The Black Fungus is known to target immunocompromised individuals. COVID-19 affected patients treated with systemic glucocorticoids (Singh et al., 2021, p. S1874), diabetic patients (Prakash & Chakrabarti, 2021), and organ transplant/iron overload patients (National Organization for Rare Disorders, 2018), are a few of the susceptible risk groups for Mucormycosis.

Research has indicated that the correlation between COVID-19 patients and severe Mucormycosis is owed to systemic glucocorticoids, known colloquially as steroids. Steroids such as dexamethasone, prednisone and methylprednisolone serve to reduce lung inflammation and control excess damage, and thus play a necessary role in treatment of critically ill COVID-19 patients (National Institutes of Health, 2020).


However, prolonged steroid administration reduces immunity and causes elevation of blood sugar levels in both diabetic and non-diabetic COVID-19 patients, often making patients susceptible to secondary bacterial and fungal infections. The drop in immunity combined with excessive sugar levels is a thriving environment for Mucormycosis invasion, thus being one of the factors contributing to the rise in Black Fungus infections among the affected patients (Singh et al., 2021, pp. S1884-1885).


The most common underlying factor in patients who have contracted Mucormycosis is diabetes mellitus. An observational study involving consecutive individuals diagnosed with Mucormycosis across 12 centers in India shows diabetes mellitus as the most common predisposing factor where 342 patients out of 465 (73.5%) were affected by Black Fungus. However, India is not the only country with prominence in Mucormycosis amongst diabetic patients. Mexico recorded 72% of Mucormycosis patients with diabetes mellitus, in Iran a staggering 75%, and in the USA, 52% (Prakash & Chakrabarti, 2021).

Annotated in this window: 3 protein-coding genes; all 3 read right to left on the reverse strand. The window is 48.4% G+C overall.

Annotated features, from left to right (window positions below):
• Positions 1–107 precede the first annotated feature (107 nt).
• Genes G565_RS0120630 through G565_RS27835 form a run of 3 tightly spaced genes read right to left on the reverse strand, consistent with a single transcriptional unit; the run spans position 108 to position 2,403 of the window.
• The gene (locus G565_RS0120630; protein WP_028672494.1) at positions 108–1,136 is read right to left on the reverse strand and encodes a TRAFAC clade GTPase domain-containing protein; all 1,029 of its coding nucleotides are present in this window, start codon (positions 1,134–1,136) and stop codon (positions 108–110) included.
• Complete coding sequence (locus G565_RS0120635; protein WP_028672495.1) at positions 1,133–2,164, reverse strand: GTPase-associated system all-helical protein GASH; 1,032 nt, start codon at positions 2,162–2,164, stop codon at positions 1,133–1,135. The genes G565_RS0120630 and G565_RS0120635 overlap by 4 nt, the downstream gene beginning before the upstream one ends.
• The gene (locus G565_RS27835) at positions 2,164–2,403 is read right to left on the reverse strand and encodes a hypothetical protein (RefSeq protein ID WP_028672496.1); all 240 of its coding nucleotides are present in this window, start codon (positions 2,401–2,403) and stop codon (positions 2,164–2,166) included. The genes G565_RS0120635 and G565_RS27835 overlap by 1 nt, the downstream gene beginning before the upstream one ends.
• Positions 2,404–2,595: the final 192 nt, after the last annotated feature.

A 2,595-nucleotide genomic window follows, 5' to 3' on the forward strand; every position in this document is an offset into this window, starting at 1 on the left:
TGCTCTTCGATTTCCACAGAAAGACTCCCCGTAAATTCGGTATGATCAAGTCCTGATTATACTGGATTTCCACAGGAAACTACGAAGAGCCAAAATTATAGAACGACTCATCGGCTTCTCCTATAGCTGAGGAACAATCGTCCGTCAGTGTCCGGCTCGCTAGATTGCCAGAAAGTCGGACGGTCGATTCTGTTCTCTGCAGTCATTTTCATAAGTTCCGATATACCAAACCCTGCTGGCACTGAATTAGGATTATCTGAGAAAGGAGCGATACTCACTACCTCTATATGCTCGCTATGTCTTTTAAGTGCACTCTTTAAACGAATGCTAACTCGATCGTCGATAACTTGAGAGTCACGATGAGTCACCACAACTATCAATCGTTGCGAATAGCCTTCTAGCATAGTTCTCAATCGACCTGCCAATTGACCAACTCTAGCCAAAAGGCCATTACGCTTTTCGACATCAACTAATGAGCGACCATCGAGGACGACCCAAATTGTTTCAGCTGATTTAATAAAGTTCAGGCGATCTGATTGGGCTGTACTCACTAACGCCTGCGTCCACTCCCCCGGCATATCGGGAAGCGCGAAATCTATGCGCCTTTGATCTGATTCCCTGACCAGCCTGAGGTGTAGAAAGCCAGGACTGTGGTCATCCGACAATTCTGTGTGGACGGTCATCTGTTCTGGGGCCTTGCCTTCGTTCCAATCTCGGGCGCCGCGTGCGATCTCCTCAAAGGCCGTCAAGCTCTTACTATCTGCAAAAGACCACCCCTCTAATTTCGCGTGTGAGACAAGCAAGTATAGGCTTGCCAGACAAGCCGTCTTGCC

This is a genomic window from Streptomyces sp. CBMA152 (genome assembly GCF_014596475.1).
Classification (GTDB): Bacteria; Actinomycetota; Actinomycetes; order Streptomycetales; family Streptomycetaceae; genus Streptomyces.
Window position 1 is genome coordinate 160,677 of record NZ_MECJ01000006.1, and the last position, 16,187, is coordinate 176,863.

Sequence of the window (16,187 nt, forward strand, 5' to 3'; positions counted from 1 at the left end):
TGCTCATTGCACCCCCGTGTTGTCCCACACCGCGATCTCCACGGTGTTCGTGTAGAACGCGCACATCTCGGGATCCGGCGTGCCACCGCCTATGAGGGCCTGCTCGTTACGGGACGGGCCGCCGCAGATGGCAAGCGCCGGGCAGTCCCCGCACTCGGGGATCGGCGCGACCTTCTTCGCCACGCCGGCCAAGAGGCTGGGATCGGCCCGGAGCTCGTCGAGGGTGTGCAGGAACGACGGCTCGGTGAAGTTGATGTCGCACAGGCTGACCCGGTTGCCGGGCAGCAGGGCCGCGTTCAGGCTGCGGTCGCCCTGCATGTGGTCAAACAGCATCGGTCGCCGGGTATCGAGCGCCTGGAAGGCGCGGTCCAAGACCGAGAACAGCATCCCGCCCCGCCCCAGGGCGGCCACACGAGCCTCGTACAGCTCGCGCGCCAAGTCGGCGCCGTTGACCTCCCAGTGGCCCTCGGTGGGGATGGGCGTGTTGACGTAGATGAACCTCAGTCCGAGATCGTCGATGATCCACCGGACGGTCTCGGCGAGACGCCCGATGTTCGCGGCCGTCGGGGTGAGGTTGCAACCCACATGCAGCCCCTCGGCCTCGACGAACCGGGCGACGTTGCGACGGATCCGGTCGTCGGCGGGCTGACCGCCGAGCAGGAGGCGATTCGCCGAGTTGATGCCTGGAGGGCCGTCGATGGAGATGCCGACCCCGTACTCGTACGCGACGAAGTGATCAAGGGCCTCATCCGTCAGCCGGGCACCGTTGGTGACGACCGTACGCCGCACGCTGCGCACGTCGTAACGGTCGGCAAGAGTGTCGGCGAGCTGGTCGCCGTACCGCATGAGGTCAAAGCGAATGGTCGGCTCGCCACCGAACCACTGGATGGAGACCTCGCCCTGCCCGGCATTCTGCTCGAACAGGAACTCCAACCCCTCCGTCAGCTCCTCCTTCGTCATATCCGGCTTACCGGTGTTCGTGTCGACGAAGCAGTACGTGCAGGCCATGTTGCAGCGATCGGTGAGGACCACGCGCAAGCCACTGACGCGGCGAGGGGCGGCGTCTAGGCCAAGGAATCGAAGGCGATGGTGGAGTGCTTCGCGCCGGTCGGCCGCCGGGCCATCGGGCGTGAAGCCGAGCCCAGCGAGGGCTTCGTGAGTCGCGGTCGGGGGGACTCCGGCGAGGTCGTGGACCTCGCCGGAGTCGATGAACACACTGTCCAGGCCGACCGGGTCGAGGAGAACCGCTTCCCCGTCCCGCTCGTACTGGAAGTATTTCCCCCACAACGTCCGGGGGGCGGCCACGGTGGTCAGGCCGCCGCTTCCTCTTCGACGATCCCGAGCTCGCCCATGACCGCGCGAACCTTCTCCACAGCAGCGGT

Transplant patients and those with iron overload syndromes (conditions resulting in an excess of deposition of iron in tissues) are also predisposed to Mucormycosis. In patients with metabolic conditions resulting in high iron levels, the Mucorales fungi scavenge on this surplus of iron.

Figure 1. “Distribution (%) of healthcare-associated mucormycosis risk factors recorded in 169 cases” (Rammaert et al., 2021, p. S46).

Treatment for Mucormycosis involves surgical debridement of infected tissue coupled with a long course of the antifungal drug, Amphotericin-B. In the absence of response or for those who cannot tolerate Amphotericin-B, drugs like Posaconazole and Isavuconazole are used (National Organization for Rare Disorders, 2018).